While you are creating any new class you will continually be assessing what properties and methods should be included and, just as importantly, which should be left out.
The decision will always depend on the particular class you are creating, what its purpose is, where it fits into the order of things. If you find yourself in doubt as to whether a class should include a particular member, a good rule of thumb is to leave it out. If it will cause more confusion than clarity, leave it out. If it will be of no use in a majority of scenarios, leave it out. The danger is that if you include too much specialised functionality in a general base class, you restrict its usefulness.
To take the Chess Club scenario that I’ve been using in this series of articles, for example, it makes perfect sense to have the Forename, Surname, Date of Birth and Gender properties in a class named “Person”. A value can be assigned to all person instances for each of those four items of information.
But what if we wanted to create a property that stored the Date that a Person instance joined the Chess Club? All Chess Club members are persons, but all persons are not Chess Club members. It wouldn’t make sense to have such a property in the very generalised Person class. What would make far more sense and would give the greatest flexibility would be to have a Person class that contains those four core properties and have a separate class that contains those four properties, plus the “Date Joined Chess Club” one.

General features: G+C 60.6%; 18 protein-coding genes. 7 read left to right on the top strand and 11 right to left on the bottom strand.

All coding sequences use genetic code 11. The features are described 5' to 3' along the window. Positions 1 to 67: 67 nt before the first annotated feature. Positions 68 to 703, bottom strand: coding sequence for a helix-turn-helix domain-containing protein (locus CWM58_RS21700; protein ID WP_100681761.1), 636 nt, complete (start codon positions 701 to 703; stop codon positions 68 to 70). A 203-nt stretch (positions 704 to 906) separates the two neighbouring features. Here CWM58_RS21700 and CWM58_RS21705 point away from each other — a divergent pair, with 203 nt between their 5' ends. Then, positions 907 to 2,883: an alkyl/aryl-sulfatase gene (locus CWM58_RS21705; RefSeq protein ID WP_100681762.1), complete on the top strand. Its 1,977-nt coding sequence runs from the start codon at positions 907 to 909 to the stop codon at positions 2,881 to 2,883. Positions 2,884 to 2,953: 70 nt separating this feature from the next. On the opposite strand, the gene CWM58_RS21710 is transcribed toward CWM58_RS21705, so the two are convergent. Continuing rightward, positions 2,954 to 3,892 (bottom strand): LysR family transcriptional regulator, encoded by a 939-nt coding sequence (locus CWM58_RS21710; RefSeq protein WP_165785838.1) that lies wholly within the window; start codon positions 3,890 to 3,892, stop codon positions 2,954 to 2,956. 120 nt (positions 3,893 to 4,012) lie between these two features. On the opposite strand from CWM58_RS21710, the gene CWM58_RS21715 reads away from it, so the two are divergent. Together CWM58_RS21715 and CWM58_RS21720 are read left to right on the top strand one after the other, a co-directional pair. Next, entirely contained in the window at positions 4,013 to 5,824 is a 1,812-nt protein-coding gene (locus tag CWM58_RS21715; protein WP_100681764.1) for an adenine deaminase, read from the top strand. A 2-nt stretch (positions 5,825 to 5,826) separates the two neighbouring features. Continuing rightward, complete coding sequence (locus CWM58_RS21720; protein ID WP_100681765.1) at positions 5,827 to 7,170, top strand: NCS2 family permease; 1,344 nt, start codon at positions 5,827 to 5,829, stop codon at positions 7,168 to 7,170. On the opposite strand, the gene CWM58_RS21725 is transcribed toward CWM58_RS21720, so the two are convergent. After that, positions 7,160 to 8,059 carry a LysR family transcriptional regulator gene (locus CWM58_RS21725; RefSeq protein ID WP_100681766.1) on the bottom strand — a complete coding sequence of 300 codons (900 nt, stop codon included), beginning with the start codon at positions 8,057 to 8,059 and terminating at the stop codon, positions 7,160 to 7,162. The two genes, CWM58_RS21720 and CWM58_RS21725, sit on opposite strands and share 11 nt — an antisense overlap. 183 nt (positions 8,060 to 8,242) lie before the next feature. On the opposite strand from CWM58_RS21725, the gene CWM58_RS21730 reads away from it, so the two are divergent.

And there lies the solution. Inherited classes. Create a brand new class that inherits all the previously created members (Properties, Fields, Methods, Events) from the Person class and add any further functionality that your more specialised class needs. We briefly saw this happening in an earlier section when we learned that our Person class inherits the functionality of the System.Object class.
You may remember that I described this as a Parent-Child relationship. Let's have a look at how this works and create a child class of our own for the Chess Club project.
Creating Derived Classes
As I explained earlier in the series, in order to show inheritance in action, our overall Chess Club structure includes several classes: a ClubMember class, a Sponsor class and a ClubOfficial class. The hierarchy of these classes is shown below.
As you can see, ClubMember and Sponsor both have Person as a parent class. In real world terms, this makes perfect sense as all instances of ClubMembers and Sponsors will be Persons, with names, dates of birth and gender.
In our Chess Club situation, ClubOfficials must be members of the club. Therefore it is logical that they inherit all the functionality of the ClubMember class, which in turn, as we have just seen, will inherit from the Person class.
Let’s begin by creating the ClubMember class.